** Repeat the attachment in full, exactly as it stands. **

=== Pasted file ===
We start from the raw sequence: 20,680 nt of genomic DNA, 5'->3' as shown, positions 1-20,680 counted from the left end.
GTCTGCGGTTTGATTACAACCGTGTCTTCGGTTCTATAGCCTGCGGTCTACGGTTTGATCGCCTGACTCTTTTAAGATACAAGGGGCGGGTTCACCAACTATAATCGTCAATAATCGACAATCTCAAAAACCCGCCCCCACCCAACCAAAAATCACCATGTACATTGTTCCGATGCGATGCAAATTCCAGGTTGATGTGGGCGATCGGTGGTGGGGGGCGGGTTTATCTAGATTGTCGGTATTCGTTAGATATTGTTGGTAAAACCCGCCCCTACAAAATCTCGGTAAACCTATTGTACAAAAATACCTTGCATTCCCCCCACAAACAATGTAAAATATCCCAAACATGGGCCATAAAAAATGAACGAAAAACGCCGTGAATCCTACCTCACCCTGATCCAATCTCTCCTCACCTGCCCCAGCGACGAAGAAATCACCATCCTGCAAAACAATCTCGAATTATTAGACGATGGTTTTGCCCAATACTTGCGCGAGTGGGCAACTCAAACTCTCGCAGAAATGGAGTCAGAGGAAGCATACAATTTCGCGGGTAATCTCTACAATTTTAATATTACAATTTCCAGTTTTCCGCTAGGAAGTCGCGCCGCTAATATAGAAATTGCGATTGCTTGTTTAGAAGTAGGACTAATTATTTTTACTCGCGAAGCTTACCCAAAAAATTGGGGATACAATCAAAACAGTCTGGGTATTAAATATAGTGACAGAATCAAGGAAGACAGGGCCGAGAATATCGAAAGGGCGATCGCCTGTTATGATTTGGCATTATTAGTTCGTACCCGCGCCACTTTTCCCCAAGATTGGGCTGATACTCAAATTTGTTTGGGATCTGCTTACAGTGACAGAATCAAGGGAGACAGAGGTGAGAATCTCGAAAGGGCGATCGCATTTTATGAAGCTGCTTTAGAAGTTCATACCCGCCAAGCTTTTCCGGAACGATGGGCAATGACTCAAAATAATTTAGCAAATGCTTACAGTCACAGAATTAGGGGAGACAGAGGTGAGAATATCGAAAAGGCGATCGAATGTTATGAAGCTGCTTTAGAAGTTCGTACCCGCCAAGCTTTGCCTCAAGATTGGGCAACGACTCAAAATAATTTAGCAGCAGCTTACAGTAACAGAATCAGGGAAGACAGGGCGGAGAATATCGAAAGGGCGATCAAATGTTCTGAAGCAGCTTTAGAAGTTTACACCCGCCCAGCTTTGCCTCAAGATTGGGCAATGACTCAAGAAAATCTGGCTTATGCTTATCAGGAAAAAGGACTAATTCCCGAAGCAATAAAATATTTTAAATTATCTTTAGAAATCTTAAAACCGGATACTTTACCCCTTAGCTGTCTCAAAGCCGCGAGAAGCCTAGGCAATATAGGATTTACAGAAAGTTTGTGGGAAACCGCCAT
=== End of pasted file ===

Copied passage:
We start from the raw sequence: 20,680 nt of genomic DNA, 5'->3' as shown, positions 1-20,680 counted from the left end.
GTCTGCGGTTTGATTACAACCGTGTCTTCGGTTCTATAGCCTGCGGTCTACGGTTTGATCGCCTGACTCTTTTAAGATACAAGGGGCGGGTTCACCAACTATAATCGTCAATAATCGACAATCTCAAAAACCCGCCCCCACCCAACCAAAAATCACCATGTACATTGTTCCGATGCGATGCAAATTCCAGGTTGATGTGGGCGATCGGTGGTGGGGGGCGGGTTTATCTAGATTGTCGGTATTCGTTAGATATTGTTGGTAAAACCCGCCCCTACAAAATCTCGGTAAACCTATTGTACAAAAATACCTTGCATTCCCCCCACAAACAATGTAAAATATCCCAAACATGGGCCATAAAAAATGAACGAAAAACGCCGTGAATCCTACCTCACCCTGATCCAATCTCTCCTCACCTGCCCCAGCGACGAAGAAATCACCATCCTGCAAAACAATCTCGAATTATTAGACGATGGTTTTGCCCAATACTTGCGCGAGTGGGCAACTCAAACTCTCGCAGAAATGGAGTCAGAGGAAGCATACAATTTCGCGGGTAATCTCTACAATTTTAATATTACAATTTCCAGTTTTCCGCTAGGAAGTCGCGCCGCTAATATAGAAATTGCGATTGCTTGTTTAGAAGTAGGACTAATTATTTTTACTCGCGAAGCTTACCCAAAAAATTGGGGATACAATCAAAACAGTCTGGGTATTAAATATAGTGACAGAATCAAGGAAGACAGGGCCGAGAATATCGAAAGGGCGATCGCCTGTTATGATTTGGCATTATTAGTTCGTACCCGCGCCACTTTTCCCCAAGATTGGGCTGATACTCAAATTTGTTTGGGATCTGCTTACAGTGACAGAATCAAGGGAGACAGAGGTGAGAATCTCGAAAGGGCGATCGCATTTTATGAAGCTGCTTTAGAAGTTCATACCCGCCAAGCTTTTCCGGAACGATGGGCAATGACTCAAAATAATTTAGCAAATGCTTACAGTCACAGAATTAGGGGAGACAGAGGTGAGAATATCGAAAAGGCGATCGAATGTTATGAAGCTGCTTTAGAAGTTCGTACCCGCCAAGCTTTGCCTCAAGATTGGGCAACGACTCAAAATAATTTAGCAGCAGCTTACAGTAACAGAATCAGGGAAGACAGGGCGGAGAATATCGAAAGGGCGATCAAATGTTCTGAAGCAGCTTTAGAAGTTTACACCCGCCCAGCTTTGCCTCAAGATTGGGCAATGACTCAAGAAAATCTGGCTTATGCTTATCAGGAAAAAGGACTAATTCCCGAAGCAATAAAATATTTTAAATTATCTTTAGAAATCTTAAAACCGGATACTTTACCCCTTAGCTGTCTCAAAGCCGCGAGAAGCCTAGGCAATATAGGATTTACAGAAAGTTTGTGGGAAACCGCCAT